Gates is also caught in the crosshairs in Mann’s book, The New Climate War: The Fight to Take Back Our Planet, which criticises the 2016 edition of the billionaire’s annual letter, written with Melinda, for highlighting the challenges of cutting emissions and declaring “we need an energy miracle”. Mann, America’s most famous climate scientist, points out that many zero-carbon alternatives to fossil fuels are now cost-competitive with fossil fuels. He even suggests that, far from needing a miracle, we could achieve 100% clean electricity with current renewable technologies alone.

The main focus of Mann’s book is a call to arms in the new war against “inactivists” who are using new tactics of “deception, distraction and delay” to prevent the phase-out of fossil fuels. Mann is a robust character, and has fought off several disgraceful onslaughts against him and his work by climate change deniers in US politics and the media over the past 20 years.

Prof. Mann warns that vested interests and ideological extremists who oppose efforts to eliminate fossil fuels no longer deny outright the reality of climate change because people can now see the evidence for it all around them. Instead, opponents of action now rely on slightly subtler arguments, and Mann reveals how they are sometimes unwittingly assisted by clumsy communications from climate scientists and campaigners.

He cautions against highlighting in particular the need for action by individual citizens and consumers. As important as personal efforts are, they can distract attention away from the critical role of governments and companies in making systemic changes.

Mann criticises the practice of flight-shaming climate researchers, because it creates the false impression that experts have to experience personal sacrifice and deprivation to be taken seriously, regardless of how successful they are in persuading politicians to act. Despite the attention devoted to it, .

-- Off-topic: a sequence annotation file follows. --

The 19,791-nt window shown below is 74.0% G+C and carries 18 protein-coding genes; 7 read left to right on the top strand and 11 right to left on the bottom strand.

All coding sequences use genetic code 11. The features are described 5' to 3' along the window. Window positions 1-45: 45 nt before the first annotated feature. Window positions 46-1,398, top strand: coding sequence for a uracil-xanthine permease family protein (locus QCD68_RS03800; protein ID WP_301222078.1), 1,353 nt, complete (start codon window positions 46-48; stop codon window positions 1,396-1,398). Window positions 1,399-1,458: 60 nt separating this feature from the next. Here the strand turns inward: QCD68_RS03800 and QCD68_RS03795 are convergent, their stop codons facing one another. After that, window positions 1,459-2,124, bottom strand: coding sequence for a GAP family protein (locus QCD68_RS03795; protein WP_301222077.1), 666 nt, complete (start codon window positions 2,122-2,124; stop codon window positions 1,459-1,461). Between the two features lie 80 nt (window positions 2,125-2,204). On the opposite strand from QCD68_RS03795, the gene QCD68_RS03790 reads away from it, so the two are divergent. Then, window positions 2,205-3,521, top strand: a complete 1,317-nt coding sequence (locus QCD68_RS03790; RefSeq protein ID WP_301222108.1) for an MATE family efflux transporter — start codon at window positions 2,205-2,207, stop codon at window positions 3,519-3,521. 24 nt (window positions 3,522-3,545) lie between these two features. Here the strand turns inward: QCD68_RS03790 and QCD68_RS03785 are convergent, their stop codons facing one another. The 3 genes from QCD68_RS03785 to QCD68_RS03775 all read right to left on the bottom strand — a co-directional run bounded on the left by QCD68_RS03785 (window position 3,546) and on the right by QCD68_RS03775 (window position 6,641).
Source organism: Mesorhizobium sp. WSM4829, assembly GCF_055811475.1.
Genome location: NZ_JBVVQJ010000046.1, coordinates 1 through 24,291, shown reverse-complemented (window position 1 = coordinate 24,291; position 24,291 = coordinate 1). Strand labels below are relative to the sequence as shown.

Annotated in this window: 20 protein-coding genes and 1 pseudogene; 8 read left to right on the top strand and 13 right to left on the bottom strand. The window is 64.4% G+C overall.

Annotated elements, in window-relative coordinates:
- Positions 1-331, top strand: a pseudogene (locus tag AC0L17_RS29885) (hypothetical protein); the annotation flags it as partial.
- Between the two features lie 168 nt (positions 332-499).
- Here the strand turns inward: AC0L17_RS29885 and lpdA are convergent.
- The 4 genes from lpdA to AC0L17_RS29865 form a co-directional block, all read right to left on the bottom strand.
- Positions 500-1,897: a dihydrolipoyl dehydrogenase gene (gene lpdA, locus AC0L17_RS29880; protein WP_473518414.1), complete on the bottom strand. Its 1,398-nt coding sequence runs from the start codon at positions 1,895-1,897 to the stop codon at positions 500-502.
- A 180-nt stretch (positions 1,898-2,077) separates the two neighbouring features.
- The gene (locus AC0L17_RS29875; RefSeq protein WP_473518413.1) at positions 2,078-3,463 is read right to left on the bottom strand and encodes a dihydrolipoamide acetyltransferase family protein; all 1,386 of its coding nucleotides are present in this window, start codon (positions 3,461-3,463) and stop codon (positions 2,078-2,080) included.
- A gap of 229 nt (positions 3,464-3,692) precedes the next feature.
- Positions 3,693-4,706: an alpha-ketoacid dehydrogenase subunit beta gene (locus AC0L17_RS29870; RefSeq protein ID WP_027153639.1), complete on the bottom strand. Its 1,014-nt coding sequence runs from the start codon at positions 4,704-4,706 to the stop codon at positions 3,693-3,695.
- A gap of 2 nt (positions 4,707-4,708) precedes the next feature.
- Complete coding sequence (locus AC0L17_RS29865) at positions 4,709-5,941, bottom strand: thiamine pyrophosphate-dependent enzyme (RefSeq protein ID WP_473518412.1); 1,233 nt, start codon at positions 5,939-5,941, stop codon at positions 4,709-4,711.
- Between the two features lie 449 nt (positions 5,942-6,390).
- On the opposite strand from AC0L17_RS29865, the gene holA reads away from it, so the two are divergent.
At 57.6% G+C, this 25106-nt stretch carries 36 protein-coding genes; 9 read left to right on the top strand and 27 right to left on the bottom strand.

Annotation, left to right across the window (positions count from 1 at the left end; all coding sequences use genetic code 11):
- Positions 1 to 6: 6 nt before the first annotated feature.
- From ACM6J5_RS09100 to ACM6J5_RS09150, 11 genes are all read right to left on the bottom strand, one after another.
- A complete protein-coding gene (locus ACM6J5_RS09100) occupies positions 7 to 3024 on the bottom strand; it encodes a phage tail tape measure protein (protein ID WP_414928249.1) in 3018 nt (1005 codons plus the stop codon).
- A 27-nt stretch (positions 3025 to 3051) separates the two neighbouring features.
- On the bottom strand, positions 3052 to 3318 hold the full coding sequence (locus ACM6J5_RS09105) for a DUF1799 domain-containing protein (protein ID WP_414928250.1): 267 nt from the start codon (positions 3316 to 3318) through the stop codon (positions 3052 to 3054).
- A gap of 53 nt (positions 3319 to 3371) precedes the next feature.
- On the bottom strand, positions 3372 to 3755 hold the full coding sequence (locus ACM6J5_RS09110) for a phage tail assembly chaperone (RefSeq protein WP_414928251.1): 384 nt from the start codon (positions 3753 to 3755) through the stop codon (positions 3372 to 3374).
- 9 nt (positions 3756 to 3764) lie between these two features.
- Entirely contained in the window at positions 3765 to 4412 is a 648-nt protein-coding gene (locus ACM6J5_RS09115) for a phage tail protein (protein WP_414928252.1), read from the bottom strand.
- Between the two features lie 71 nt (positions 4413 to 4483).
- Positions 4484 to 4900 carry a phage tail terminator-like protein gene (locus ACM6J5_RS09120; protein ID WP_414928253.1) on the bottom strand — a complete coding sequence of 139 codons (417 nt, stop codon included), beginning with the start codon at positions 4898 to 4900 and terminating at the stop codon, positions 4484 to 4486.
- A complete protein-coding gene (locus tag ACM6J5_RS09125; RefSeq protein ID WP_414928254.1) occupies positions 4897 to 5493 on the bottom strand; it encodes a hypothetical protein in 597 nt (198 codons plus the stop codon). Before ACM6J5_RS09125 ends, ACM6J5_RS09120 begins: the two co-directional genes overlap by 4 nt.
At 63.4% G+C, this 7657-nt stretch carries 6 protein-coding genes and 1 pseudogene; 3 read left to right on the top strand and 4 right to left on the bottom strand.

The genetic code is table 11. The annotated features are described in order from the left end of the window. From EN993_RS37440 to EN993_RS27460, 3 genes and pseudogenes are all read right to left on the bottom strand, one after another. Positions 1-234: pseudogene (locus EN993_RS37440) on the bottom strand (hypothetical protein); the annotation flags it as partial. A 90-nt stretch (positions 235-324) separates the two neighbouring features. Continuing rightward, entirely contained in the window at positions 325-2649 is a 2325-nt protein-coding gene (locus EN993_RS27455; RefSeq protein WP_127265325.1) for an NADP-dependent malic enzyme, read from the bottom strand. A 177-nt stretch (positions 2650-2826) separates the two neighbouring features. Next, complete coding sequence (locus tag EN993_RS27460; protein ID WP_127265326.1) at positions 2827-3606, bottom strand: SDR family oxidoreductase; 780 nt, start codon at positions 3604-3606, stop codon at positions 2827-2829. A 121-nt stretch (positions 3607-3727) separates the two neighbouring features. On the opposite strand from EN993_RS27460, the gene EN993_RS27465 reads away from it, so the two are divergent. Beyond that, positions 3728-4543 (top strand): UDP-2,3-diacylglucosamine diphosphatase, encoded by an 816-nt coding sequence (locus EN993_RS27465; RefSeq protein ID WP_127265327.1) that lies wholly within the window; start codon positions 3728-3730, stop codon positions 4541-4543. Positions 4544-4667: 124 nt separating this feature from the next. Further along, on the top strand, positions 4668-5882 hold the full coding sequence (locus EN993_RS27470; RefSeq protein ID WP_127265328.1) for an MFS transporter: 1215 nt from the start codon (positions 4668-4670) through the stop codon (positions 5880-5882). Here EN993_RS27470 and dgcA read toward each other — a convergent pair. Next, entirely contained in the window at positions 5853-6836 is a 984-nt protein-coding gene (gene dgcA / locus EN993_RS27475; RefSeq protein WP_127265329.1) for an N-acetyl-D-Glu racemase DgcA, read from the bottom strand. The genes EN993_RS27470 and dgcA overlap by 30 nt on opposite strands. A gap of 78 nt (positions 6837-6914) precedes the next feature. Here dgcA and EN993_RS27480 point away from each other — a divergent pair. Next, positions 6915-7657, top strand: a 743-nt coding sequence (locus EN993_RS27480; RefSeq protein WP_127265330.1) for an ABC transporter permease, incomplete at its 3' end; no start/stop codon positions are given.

Mann also attacks “doomsayers”, including some members of , who claim that we have already passed the point of no return, condemning us all to imminent climate destruction. Such claims are not based on science and have the effect of making people give up on efforts to rid the world of fossil fuels.

Mann does not pull his punches, but his aim is usually strong and true. This book will no doubt prove controversial for some climate campaigners, as well as the deniers, but I hope it will be read by everybody who is engaged in making the case for action.

Both Mann and Gates appear optimistic that the world can stop climate change, but they are also under no illusions about the scale of the challenge we face and the many obstacles that lie in our way. They also show just how wrong those people are who think we cannot or should not succeed.

>> Bob Ward is policy and communications director at the at the London School of Economics and Political Science.


NOTE — The following TED TALK VIDEO by Bill Gates is still relevant although eleven years old ….

Bill Gates: Innovating to zero (TED Talk 2010) – February 2010


See also: DOE Awards $160M to TerraPower and X-Energy to Build Advanced Nuclear Plants, Jeff St, John, Green Tech Media, October 14, 2020

With up to another $3.2 billion earmarked for federal support, the race for smaller, more flexible nuclear reactor designs is heating up.

{ 2 comments… read them below or add one }

Mary Wildfire March 1, 2021 at 10:08 am

Dear Readers …..

Reading this makes me glad I’ve never donated to the Guardian. It used to be a good newspaper but has swung hard to the right. Gates as a climate hero, really? I consider him one of the most destructive and contemptible people on Earth — along with the other hyper billionaires, who are little different from their counterparts a century ago when oil was the monopoly commodity, or a century and a half ago when it was railroads. Gates and his “charitable” foundation are hard at work guiding public policy and public money into “solutions” that involve monopolies and fat profits for entrepreneurs and sharks like himself.

Gates is pushing hard for African farmers to adopt Green Revolution approaches like pesticides and artificial fertilizer and monocropping, along with GMO crops. You could say he’s “trying to fight hunger in Africa” but I don’t buy it. There are better, healthier, safer ways to expand production where needed, and to deal with the poverty and maldistribution that is the primary cause of hunger.